BELLAIRE, Texas – (By Michelle Leigh Smith) – Thirty acres of land in one of the most affluent communities in the Houston area, bolstered with frontage on Loop 610 sounds like it has all the ingredients for a landmark mixed-use development.
After all, it’s only a mile or two due south of The Galleria, the world-famous development created by the late legendary developer, Mr. Gerald D. Hines. After all, the Bellaire acreage, formerly a Chevron corporate campus is near million-dollar homes and an abundance of buying power packed into a center-city location with almost non-existent commute times.
However, this land is located in Bellaire, an independent municipality where city officials seem to have as much say-so over what’s built as the developer.
So, after three years in Planning and Zoning and the governmental regulatory vortex, plans for a development called “Bellaire Place” have finally emerged.
Some may call Bellaire Place a mixed-use project. However, this project will be missing a few of the uses you might find in a normal mixed-use development.
Bellaire Place will not have high-rise condos, seniors housing, hotels, townhomes, brownstones, single-family homes, Build-To-Rent housing, mid-rise multifamily or garden-style apartments.
And, of course, the city has imposed height restrictions, lest anything resembling a skyscraper might be erected.
“I didn’t get everything I wanted,” says developer Danny Sheena, of SLS Properties, which acquired the property from Chevron in 2018. “I thought high-end multifamily like what you find in Rice Village or the River Oaks District would be nice. The most resistance I received was for multi-family housing. I can have a theater so long as it’s part of an amusement, for example, along with a bowling alley, restaurants in an entertainment center.”
The parameters which Sheena must stay within reflect Bellaire leadership’s tight reins on development. A community overview from the City Finance office in Bellaire cites a recent Regional Growth Forecast from the Houston-Galveston Area Council, saying the continuing growth in Bellaire since 2000 reflects ongoing residential redevelopment as well as the renewed presence of younger families, with the average household size at 2.7 in 2019. “Given its enclave status and the extent of developed land in Bellaire, any significant growth would have to come through higher density housing, replacement of former commercial sites with residential development and/or a higher rate of family formation or increase in average household size, which could also reflect some seniors moving in with their families.”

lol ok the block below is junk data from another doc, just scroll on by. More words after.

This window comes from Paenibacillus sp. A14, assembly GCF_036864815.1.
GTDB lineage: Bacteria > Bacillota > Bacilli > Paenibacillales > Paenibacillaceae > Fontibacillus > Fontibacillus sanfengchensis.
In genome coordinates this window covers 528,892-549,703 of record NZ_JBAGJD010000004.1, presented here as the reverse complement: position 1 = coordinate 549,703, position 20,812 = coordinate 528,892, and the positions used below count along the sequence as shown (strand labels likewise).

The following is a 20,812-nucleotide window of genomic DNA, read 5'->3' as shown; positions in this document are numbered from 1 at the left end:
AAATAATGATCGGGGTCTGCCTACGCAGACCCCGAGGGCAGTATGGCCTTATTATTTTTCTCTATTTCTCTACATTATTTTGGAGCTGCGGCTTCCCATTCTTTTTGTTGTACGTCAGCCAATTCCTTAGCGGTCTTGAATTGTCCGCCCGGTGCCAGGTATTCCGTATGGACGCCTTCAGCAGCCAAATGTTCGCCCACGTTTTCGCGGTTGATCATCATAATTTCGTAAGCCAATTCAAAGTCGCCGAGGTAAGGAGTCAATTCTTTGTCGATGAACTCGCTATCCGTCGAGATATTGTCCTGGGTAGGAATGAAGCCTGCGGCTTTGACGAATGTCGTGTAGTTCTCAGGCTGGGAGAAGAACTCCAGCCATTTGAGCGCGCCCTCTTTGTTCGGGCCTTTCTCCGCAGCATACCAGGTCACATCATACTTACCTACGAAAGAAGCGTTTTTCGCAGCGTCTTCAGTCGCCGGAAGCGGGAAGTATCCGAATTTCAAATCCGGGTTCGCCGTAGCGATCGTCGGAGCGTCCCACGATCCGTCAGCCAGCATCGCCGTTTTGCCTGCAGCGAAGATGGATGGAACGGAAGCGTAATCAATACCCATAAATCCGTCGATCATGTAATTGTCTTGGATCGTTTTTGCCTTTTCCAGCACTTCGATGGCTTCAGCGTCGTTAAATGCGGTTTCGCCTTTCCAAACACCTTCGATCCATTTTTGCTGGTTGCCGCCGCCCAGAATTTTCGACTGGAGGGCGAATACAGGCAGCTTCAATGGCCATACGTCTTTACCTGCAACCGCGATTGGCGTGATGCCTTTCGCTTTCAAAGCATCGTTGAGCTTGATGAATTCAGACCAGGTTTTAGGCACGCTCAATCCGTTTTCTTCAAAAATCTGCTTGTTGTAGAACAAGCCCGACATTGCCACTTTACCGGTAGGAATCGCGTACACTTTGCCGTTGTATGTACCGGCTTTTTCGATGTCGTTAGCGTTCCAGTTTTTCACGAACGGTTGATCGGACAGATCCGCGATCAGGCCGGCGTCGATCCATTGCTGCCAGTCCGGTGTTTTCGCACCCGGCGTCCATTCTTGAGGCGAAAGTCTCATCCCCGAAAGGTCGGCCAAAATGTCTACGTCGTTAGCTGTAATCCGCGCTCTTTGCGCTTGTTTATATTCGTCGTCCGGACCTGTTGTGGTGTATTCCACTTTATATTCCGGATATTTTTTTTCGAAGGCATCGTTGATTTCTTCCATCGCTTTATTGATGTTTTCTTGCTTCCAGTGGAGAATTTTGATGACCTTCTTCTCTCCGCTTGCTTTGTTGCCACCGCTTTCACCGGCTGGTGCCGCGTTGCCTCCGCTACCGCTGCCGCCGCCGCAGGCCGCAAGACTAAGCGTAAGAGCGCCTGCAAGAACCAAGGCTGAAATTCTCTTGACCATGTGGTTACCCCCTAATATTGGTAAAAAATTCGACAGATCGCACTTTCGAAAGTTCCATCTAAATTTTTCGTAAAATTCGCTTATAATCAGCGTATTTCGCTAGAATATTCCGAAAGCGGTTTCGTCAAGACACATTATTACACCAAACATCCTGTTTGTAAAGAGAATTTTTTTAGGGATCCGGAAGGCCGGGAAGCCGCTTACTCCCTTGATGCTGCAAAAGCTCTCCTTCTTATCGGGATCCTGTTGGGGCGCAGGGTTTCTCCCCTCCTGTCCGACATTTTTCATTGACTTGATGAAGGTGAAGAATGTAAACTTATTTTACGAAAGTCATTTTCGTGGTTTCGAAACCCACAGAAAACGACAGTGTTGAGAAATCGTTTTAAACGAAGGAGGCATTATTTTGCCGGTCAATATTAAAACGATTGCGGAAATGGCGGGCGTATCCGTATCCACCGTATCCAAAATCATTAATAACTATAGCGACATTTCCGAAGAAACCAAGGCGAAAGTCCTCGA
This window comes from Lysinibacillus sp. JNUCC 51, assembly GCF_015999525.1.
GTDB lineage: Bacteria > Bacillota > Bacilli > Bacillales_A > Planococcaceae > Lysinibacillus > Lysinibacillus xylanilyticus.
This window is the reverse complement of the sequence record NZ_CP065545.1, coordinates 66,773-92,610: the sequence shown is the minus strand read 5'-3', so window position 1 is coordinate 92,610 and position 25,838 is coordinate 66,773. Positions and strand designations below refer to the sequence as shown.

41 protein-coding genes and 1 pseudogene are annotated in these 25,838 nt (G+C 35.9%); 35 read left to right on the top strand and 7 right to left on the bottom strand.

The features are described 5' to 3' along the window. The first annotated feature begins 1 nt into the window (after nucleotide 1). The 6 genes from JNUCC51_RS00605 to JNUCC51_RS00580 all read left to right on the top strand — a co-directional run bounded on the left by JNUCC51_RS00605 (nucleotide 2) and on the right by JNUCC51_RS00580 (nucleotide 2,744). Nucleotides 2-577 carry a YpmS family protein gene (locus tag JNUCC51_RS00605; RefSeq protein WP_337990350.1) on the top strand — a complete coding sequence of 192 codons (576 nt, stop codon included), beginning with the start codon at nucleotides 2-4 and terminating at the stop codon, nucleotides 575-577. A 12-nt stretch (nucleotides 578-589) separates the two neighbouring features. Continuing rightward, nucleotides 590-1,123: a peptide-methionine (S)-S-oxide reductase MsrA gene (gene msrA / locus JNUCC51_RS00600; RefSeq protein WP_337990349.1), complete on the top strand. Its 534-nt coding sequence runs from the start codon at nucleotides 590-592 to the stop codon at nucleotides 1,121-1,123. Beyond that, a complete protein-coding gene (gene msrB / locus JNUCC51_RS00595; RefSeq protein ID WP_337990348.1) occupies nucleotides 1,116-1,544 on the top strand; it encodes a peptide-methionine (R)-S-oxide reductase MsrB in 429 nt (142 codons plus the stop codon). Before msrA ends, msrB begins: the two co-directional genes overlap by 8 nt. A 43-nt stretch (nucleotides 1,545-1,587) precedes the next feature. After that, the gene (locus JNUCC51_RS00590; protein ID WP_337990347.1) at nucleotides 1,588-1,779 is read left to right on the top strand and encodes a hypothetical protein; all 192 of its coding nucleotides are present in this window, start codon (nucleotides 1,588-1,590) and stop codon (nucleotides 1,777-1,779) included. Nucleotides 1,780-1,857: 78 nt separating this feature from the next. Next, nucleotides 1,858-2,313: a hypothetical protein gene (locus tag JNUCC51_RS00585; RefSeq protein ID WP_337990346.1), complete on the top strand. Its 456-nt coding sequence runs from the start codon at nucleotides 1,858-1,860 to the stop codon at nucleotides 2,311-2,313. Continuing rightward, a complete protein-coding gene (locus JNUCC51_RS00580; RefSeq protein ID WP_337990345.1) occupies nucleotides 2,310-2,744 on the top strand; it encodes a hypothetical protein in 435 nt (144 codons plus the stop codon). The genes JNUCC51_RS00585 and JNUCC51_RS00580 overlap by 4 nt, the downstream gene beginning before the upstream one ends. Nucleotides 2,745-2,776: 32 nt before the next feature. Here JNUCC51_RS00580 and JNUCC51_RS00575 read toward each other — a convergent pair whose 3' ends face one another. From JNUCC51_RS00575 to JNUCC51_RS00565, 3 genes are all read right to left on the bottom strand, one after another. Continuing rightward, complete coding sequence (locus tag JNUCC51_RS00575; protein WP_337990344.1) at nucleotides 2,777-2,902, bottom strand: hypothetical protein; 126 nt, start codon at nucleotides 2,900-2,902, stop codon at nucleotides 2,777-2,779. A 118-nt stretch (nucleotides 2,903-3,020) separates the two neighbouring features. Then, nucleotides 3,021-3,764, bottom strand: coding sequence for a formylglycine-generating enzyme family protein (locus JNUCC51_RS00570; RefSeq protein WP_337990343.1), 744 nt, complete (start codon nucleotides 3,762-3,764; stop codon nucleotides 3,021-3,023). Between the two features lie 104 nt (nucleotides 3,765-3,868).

“At the end of the day, it’s a great project and I think this is a great start,” he said. “At least now I know that we can build what we envisioned.However, this is the first step. We now have to get amazing tenants, get building permits and complete construction. We want to make Bellaire a better city, a place that our generation and the next will enjoy.”
In his presentations, Sheena has compared his Bellaire concept to City Centre or the River Oaks District – two highly regarded and dense mixed-use Houston developments that have received recognition from the real estate community and organizations such as the Urban Land Institute.
“Tenant mix is important to the success of a development and one of our highest priorities,” Sheena says. “Every community deserves a destination with a balanced mix of stores.”
Sheena has engaged the architecture firm of Kirksey and DDG Landscape Architects to complete a plan that will result in more than 1 million SF of mixed-use space.
After 3 years, City Council Approves 3 Buildings
After a rugged three-year slog of public hearings, Planning & Zoning pow-wows, language redrafts and painstaking debate, Bellaire City Council approved plans for three new planned buildings on the property, 4800 Fournace.